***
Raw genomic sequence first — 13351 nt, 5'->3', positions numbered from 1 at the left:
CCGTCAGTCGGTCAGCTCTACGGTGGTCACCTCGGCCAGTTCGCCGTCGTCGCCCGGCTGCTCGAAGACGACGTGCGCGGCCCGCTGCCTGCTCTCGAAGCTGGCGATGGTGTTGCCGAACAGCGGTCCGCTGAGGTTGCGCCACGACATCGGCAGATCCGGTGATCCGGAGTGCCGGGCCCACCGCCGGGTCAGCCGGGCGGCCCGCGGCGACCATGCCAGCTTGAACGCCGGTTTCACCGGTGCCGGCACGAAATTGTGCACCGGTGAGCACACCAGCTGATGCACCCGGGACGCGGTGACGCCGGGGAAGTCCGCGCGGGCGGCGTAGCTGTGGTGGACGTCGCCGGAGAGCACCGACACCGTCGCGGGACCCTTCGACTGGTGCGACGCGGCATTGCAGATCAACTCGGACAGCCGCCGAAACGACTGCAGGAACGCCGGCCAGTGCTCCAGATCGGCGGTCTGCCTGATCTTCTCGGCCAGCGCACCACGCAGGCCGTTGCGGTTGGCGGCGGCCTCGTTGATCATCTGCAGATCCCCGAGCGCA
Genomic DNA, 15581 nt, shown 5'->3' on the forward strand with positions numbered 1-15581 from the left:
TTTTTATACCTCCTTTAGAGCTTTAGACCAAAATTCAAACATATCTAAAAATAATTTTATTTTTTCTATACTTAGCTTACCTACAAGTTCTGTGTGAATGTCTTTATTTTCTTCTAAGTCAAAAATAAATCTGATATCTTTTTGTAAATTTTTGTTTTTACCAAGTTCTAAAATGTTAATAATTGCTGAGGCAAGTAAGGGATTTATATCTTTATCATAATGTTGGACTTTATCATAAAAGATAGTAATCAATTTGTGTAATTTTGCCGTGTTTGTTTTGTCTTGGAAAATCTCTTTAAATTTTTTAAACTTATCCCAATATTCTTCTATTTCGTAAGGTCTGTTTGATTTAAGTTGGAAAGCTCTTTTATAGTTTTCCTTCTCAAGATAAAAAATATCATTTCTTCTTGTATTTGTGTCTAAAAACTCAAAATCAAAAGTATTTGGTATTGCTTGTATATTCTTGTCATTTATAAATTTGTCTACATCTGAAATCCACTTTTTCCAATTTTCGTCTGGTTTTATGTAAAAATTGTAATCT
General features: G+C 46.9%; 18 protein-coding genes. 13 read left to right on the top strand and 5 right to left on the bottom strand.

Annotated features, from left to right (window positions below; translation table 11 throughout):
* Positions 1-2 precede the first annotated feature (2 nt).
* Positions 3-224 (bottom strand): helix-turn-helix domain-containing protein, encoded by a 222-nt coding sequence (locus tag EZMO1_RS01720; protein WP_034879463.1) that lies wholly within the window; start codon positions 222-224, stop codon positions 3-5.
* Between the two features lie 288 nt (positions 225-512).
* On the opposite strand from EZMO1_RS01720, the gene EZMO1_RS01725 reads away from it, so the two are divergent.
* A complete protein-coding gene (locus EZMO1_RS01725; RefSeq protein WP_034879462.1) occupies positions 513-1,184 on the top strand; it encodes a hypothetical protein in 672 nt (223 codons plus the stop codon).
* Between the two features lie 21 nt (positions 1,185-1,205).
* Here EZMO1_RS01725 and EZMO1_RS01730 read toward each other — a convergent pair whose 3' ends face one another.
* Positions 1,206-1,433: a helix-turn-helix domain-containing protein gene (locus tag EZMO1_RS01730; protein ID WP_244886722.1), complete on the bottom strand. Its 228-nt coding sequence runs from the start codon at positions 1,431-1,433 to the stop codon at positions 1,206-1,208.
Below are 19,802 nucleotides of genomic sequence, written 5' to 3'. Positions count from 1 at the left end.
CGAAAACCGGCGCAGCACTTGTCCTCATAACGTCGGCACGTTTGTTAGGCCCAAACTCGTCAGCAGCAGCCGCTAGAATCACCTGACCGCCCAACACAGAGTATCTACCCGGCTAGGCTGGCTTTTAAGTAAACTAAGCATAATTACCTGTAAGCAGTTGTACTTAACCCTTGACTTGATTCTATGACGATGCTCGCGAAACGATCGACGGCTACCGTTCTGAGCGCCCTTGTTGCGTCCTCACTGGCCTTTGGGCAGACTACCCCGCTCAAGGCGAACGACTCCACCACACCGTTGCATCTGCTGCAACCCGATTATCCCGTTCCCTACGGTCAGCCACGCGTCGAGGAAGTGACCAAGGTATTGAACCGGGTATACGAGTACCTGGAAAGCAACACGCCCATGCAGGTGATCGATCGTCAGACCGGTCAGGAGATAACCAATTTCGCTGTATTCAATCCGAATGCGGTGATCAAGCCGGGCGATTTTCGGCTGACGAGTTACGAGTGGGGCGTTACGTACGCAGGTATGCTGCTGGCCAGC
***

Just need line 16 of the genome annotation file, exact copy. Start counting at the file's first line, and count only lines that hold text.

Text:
CGAAAACCGGCGCAGCACTTGTCCTCATAACGTCGGCACGTTTGTTAGGCCCAAACTCGTCAGCAGCAGCCGCTAGAATCACCTGACCGCCCAACACAGAGTATCTACCCGGCTAGGCTGGCTTTTAAGTAAACTAAGCATAATTACCTGTAAGCAGTTGTACTTAACCCTTGACTTGATTCTATGACGATGCTCGCGAAACGATCGACGGCTACCGTTCTGAGCGCCCTTGTTGCGTCCTCACTGGCCTTTGGGCAGACTACCCCGCTCAAGGCGAACGACTCCACCACACCGTTGCATCTGCTGCAACCCGATTATCCCGTTCCCTACGGTCAGCCACGCGTCGAGGAAGTGACCAAGGTATTGAACCGGGTATACGAGTACCTGGAAAGCAACACGCCCATGCAGGTGATCGATCGTCAGACCGGTCAGGAGATAACCAATTTCGCTGTATTCAATCCGAATGCGGTGATCAAGCCGGGCGATTTTCGGCTGACGAGTTACGAGTGGGGCGTTACGTACGCAGGTATGCTGCTGGCCAGC